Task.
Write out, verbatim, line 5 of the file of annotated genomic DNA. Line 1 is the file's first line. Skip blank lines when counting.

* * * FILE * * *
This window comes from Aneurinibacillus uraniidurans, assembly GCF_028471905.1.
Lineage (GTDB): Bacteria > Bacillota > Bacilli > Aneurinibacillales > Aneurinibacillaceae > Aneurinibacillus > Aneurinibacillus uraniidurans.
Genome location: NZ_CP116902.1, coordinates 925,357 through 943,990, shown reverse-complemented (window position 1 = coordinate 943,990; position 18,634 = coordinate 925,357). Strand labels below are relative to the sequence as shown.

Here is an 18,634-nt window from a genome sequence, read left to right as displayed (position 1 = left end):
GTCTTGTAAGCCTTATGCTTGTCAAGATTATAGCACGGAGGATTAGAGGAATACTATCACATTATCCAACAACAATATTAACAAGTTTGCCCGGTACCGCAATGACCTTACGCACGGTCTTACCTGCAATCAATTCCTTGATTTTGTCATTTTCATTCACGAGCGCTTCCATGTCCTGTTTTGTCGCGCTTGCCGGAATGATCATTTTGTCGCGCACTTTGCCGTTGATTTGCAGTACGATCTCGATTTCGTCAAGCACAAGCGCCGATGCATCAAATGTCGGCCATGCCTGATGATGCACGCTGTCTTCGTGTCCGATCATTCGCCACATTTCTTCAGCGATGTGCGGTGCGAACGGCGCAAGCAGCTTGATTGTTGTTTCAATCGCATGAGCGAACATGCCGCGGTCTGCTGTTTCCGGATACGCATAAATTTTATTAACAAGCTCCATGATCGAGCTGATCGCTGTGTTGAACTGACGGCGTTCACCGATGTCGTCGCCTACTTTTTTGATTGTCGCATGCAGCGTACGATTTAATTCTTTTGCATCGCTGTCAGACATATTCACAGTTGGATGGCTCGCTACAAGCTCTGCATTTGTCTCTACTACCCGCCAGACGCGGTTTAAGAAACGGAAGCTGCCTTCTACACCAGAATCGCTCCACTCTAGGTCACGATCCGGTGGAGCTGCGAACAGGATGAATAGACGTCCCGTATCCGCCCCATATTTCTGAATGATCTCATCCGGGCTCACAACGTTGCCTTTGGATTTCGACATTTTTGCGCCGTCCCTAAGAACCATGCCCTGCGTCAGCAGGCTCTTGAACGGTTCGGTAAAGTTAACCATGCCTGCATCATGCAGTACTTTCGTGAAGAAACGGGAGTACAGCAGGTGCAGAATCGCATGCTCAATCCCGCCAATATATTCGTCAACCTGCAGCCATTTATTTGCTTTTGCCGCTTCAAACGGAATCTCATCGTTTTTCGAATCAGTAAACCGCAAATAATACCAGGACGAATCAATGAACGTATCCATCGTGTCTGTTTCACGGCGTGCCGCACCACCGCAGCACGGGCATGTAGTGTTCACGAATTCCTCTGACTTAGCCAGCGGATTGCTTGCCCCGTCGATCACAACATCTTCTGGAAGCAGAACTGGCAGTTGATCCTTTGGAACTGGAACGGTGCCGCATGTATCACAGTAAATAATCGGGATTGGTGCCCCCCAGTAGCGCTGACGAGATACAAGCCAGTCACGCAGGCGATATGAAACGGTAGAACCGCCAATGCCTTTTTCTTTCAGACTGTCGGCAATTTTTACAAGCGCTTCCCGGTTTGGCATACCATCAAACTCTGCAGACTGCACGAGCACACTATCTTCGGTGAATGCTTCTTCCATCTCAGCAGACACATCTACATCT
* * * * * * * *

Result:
GTCTTGTAAGCCTTATGCTTGTCAAGATTATAGCACGGAGGATTAGAGGAATACTATCACATTATCCAACAACAATATTAACAAGTTTGCCCGGTACCGCAATGACCTTACGCACGGTCTTACCTGCAATCAATTCCTTGATTTTGTCATTTTCATTCACGAGCGCTTCCATGTCCTGTTTTGTCGCGCTTGCCGGAATGATCATTTTGTCGCGCACTTTGCCGTTGATTTGCAGTACGATCTCGATTTCGTCAAGCACAAGCGCCGATGCATCAAATGTCGGCCATGCCTGATGATGCACGCTGTCTTCGTGTCCGATCATTCGCCACATTTCTTCAGCGATGTGCGGTGCGAACGGCGCAAGCAGCTTGATTGTTGTTTCAATCGCATGAGCGAACATGCCGCGGTCTGCTGTTTCCGGATACGCATAAATTTTATTAACAAGCTCCATGATCGAGCTGATCGCTGTGTTGAACTGACGGCGTTCACCGATGTCGTCGCCTACTTTTTTGATTGTCGCATGCAGCGTACGATTTAATTCTTTTGCATCGCTGTCAGACATATTCACAGTTGGATGGCTCGCTACAAGCTCTGCATTTGTCTCTACTACCCGCCAGACGCGGTTTAAGAAACGGAAGCTGCCTTCTACACCAGAATCGCTCCACTCTAGGTCACGATCCGGTGGAGCTGCGAACAGGATGAATAGACGTCCCGTATCCGCCCCATATTTCTGAATGATCTCATCCGGGCTCACAACGTTGCCTTTGGATTTCGACATTTTTGCGCCGTCCCTAAGAACCATGCCCTGCGTCAGCAGGCTCTTGAACGGTTCGGTAAAGTTAACCATGCCTGCATCATGCAGTACTTTCGTGAAGAAACGGGAGTACAGCAGGTGCAGAATCGCATGCTCAATCCCGCCAATATATTCGTCAACCTGCAGCCATTTATTTGCTTTTGCCGCTTCAAACGGAATCTCATCGTTTTTCGAATCAGTAAACCGCAAATAATACCAGGACGAATCAATGAACGTATCCATCGTGTCTGTTTCACGGCGTGCCGCACCACCGCAGCACGGGCATGTAGTGTTCACGAATTCCTCTGACTTAGCCAGCGGATTGCTTGCCCCGTCGATCACAACATCTTCTGGAAGCAGAACTGGCAGTTGATCCTTTGGAACTGGAACGGTGCCGCATGTATCACAGTAAATAATCGGGATTGGTGCCCCCCAGTAGCGCTGACGAGATACAAGCCAGTCACGCAGGCGATATGAAACGGTAGAACCGCCAATGCCTTTTTCTTTCAGACTGTCGGCAATTTTTACAAGCGCTTCCCGGTTTGGCATACCATCAAACTCTGCAGACTGCACGAGCACACTATCTTCGGTGAATGCTTCTTCCATCTCAGCAGACACATCTACATCT